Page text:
Notorious mountain lion suspected of killing koala at LA Zoo

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Famous Mountain Lion Suspected in Death of Koala at LA Zoo

LOS ANGELES, March 10 (Reuters) - A mountain lion known as P-22, who gained fame after being photographed striding past the landmark Hollywood sign, is suspected of mauling to death a 14-year-old koala at the Los Angeles Zoo, officials said on Thursday.

Zoo surveillance cameras showed P-22 prowling around the zoo the night of the koala's violent death, zoo director John Lewis told a news conference.

"Unfortunately, these types of incidents happen when we have a zoo in such close proximity to one of the largest urban parks in the country," Deputy Los Angeles Mayor Barbara Romero said in a statement.

Zoo cameras did not capture P-22 in the act, but officials said there is ample evidence to support their belief that the cougar found his way into the marsupial enclosure before making off with the koala, named Killarney.

See images of the notorious mountain lion:

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mountain lion known as P-22
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Notorious mountain lion suspected of killing koala at LA Zoo
FILE - This Nov. 2014 file photo provided by the National Park Service shows the Griffith Park mountain lion known as P-22. Officials believe P-22, the wild mountain lion that prowls Griffith Park in Los Angeles, made a meal of a koala found mauled to death at the LA Zoo. The zoo's director, said this week that workers found the koala's body outside its pen March 3. (National Park Service, via AP, File)
FILE - This Nov. 2014 file photo provided by the National Park Service shows a newly released image of the Griffith Park mountain lion known as P-22. The mountain lion that's a local celebrity has moved in under a Los Angeles home, and despite wildlife workers using a prod and firing tennis balls and bean bags at it, it appears unwilling to move. The animal, which has a red ear tag, is known as P-22 and normally lives in nearby Griffith Park. P-22 arrived in the area several years ago from the Santa Monica Mountains and crossed two freeways to get there. (National Park Service via AP,File)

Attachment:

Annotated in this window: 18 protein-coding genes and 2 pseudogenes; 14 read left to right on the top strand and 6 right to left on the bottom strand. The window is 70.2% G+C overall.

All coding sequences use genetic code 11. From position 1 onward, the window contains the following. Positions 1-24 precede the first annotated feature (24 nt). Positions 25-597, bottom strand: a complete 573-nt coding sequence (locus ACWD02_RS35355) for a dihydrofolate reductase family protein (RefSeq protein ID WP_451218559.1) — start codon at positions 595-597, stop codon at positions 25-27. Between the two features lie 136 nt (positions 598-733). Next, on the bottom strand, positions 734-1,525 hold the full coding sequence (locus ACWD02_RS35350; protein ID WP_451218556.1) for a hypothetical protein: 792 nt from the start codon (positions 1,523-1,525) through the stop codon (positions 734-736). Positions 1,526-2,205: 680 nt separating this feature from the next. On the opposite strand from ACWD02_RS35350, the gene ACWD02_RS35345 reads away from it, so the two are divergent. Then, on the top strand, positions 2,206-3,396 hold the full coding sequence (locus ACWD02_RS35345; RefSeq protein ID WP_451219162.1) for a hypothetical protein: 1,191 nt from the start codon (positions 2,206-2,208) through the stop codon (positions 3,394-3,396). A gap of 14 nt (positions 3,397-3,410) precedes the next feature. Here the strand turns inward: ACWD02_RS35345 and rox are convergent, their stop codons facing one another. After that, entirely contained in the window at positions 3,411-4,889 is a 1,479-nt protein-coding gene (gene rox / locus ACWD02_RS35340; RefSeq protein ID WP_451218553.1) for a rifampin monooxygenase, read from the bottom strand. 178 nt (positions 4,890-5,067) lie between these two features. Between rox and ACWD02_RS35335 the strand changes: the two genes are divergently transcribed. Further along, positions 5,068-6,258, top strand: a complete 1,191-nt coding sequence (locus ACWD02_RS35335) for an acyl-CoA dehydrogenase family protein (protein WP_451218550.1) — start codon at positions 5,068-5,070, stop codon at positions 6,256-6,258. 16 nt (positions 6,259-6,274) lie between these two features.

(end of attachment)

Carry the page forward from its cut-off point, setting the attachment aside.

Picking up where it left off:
FILE - This Nov. 2014 file photo provided by the National Park Service shows the Griffith Park mountain lion known as P-22. The mountain lion that's a local celebrity has moved in under a Los Angeles home, and despite wildlife workers using a prod and firing tennis balls and bean bags at it, it appears unwilling to move. The animal, which has a red ear tag, is known as P-22 and normally lives in nearby Griffith Park. P-22 arrived in the area several years ago from the Santa Monica Mountains and crossed two freeways to get there. (National Park Service, via AP, File)
This frame from video shows officials from the National Park Service preparing to enter the crawl space of a house looking for a mountain lion in Los Angeles on Tuesday, April 14, 2015. A thorough check turned up no sign of the big cat known as P-22 under the residence in the hilly Los Feliz neighborhood, said Lt. J.C. Healy of the California Department of Fish and Wildlife. The mountain lion that lounged under a Los Angeles home for hours and refused to budge for bean bags, tennis balls and prods has wandered out on its own, wildlife officials said Tuesday. (AP Photo/Raquel Maria Dillon)
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P-22 appears to have jumped an 8-foot (2.4-meter) wall protecting the koalas before making off with Killarney, who weighed at least 15 pounds (6.8 kg), Lewis said. Parts of her mangled body were found a short distance away. Only a large predator could manage that, he said.

Killarney may have been especially vulnerable to attack because she had a habit of spending time on the ground after dark while most of the other koalas stayed in the trees.

Zoo officials said they have temporarily moved the remaining 10 koalas indoors around the clock, with most of the other zoo animals moving inside every night.

P-22's name was given by biologists studying mountain lions in Southern California. It combines the first letter of "puma" with the number that indicates he was the 22nd large cat tagged for the study.

He lives in 4,000-acre (1,619-hectare) Griffith Park, which includes both wild sections and the zoo, and had been on zoo grounds before without "bothering any of the animals or being a nuisance," Lewis said.

Last year, P-22 touched off a media frenzy after he was discovered hiding in the crawl space under a Los Angeles house. He stole away undetected in the dead of night. (Reporting by Alex Dobuzinskis; Editing by Sara Catania and Sandra Maler)

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